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How a Malicious Word Document Disables Windows Defender

May 30, 2017

Early May 2017, members of Google’s Project Zero discovered critical flaws in Windows Defender – specifically in MsMpEng.exe, which is the Windows AntiMalware Service Executable. These flaws leave users exposed to severe risks from various attack vectors.

Tavis Ormandy, a Google Project-Zero [1] researcher explained:

On workstations, attackers can access MsMpEng by sending emails to users (reading the email or opening attachments is not necessary), visiting links in a web browser, instant messaging and so on. This level of is possible because MsMpEng uses a filesystem to intercept and inspect all system filesystem activity, so writing controlled contents to anywhere on (e.g. , temporary internet files, downloads (even unconfirmed downloads), attachments, ) enough to access functionality in . MIME types and file extensions are not relevant to this vulnerability, as MsMpEng uses it’s own content identification system.

Vulnerabilities in MsMpEng are among the most severe possible in Windows, due to the privilege, accessibility, and ubiquity of the service.

As Tavis mentioned, upon arrival of a new email, Windows Defender scans the email (along with its attachments) and takes the relevant actions: either allowing the file or blocking it. Triggering MsMpEng (from an attacker’s point-of-view) is as easy as sending an email with attachments to a user.

Now let’s imagine the following scenario:

An attacker crafts a malicious attachment, with the power to actively kill Windows Defender, and sends it to his victims. When it arrives to the victim’s machine, the email is  scanned and, without the user even opening it, crashes Windows Defender. The victim’s machine is now rendered defenseless and exposed, unable to guard itself against an attack.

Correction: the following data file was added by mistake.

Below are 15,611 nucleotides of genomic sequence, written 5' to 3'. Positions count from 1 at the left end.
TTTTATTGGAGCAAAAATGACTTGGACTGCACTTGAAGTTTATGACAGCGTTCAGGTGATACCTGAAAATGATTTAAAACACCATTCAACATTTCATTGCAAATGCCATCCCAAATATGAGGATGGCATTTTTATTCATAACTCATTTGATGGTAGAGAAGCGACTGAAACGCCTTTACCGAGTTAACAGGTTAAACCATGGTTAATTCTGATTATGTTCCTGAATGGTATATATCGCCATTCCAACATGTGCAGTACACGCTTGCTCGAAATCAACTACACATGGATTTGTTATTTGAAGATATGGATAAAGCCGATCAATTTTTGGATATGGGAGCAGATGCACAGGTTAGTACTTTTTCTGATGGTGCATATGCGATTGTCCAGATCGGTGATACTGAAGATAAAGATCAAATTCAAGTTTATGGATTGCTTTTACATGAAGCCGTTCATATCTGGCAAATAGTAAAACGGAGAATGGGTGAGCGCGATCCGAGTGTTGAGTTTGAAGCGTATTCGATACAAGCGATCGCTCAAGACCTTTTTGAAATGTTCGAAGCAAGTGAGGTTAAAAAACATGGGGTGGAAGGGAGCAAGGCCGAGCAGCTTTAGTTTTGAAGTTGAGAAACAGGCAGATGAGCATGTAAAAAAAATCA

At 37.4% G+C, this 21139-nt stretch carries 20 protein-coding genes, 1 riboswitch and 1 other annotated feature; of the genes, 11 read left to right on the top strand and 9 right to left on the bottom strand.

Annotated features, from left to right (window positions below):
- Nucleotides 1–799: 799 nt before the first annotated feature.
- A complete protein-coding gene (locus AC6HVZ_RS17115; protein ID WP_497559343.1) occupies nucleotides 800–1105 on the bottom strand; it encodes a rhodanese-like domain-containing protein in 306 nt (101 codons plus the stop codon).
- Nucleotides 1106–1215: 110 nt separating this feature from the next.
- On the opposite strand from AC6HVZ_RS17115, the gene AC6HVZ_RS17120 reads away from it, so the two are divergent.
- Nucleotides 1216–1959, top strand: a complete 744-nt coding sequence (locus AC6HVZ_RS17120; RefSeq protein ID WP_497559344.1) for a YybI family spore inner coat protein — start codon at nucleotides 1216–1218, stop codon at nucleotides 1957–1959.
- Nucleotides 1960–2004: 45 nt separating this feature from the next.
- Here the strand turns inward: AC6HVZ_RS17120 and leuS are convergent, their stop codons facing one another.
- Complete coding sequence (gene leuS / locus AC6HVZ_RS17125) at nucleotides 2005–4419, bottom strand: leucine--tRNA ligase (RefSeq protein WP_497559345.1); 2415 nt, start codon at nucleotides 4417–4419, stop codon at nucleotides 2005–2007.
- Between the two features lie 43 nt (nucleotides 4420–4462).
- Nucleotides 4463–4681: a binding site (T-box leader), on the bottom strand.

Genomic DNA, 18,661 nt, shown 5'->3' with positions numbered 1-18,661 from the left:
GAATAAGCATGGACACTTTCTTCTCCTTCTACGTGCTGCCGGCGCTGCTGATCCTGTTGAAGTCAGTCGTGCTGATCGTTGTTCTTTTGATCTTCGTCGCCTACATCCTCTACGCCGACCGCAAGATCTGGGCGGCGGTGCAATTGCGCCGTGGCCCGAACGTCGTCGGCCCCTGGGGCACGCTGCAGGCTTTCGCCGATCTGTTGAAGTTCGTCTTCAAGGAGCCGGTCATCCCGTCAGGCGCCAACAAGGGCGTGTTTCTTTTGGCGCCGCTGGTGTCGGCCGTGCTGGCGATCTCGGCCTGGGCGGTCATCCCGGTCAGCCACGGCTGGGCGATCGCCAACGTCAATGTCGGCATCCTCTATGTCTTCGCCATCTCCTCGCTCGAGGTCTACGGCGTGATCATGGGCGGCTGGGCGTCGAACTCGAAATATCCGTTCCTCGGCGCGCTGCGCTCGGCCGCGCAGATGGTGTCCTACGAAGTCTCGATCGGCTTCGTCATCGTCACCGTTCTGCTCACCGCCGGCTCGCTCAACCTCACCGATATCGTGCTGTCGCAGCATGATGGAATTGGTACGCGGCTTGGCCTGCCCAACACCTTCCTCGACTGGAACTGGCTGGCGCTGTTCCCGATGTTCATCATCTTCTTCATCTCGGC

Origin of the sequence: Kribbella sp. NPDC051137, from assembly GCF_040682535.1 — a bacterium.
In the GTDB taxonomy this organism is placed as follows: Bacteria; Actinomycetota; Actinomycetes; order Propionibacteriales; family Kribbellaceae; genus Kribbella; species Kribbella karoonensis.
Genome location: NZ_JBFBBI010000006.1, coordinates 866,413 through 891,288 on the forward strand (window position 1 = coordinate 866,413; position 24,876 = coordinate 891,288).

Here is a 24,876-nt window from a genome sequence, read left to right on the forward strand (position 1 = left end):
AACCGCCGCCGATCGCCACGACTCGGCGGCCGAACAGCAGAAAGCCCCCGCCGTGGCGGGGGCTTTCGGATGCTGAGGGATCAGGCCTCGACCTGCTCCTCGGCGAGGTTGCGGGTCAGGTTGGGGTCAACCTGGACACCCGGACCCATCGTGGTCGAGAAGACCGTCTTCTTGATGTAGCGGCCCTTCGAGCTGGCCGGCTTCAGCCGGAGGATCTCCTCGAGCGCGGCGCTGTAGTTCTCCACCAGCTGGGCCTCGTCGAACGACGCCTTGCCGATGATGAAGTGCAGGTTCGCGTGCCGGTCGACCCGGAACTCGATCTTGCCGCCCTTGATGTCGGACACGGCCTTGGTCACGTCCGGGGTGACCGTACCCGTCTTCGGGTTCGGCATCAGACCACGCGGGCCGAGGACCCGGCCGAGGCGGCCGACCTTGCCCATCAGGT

Our researchers at Votiro Labs were able to exploit this vulnerability with a malicious DOCM. The document, once arrived in your inbox (tested on Windows 10), will terminate the Antimalware Service Executable, leaving the system exposed and vulnerable to the second stage of the attack. When the user opens the attached document, it’s macros infect the machine with a , completing the 2-step infection process.

This same file, being used to disable Windows Defender and infect the machine, is completely cleaned by our Advanced CDR Technology, in such a way that it is unable to terminate Windows Defender nor will it have malicious macros within.

This short video demonstrates this scenario on Windows 10 machine (full screen is recommended):


Microsoft released an advisory for this issue, CVE-2017-0290 [2], and issued a security update for to resolve the case. As always, systems remain at risk and are advised to update their systems at once.

Using Advanced CDR solution, attachments are carefully examined and essentially “re-built” from scratch. This solution eliminates any nonstandard attributes or values without requiring any signatures or heuristics and without altering the original file and its benign attributes.


Even though this kind of attack has not been seen “in the wild” yet, we believe that this scenario can become a reality at any time. If attackers would begin incorporating these methods to their existing campaigns, it would significantly increase their infection rate – and that’s just the tip of the iceberg. This vulnerability, when exploited properly, allows for RCE (remote code execution) on the infected machine without any interaction from the user, making sophisticated social-engineering a thing of the past.

We invite you to submit a file to be cleaned by our solutions.

[1] https://bugs.chromium.org/p/project-zero/issues/detail?id=1252

[2] https://technet.microsoft.com/en-us/library/security/4022344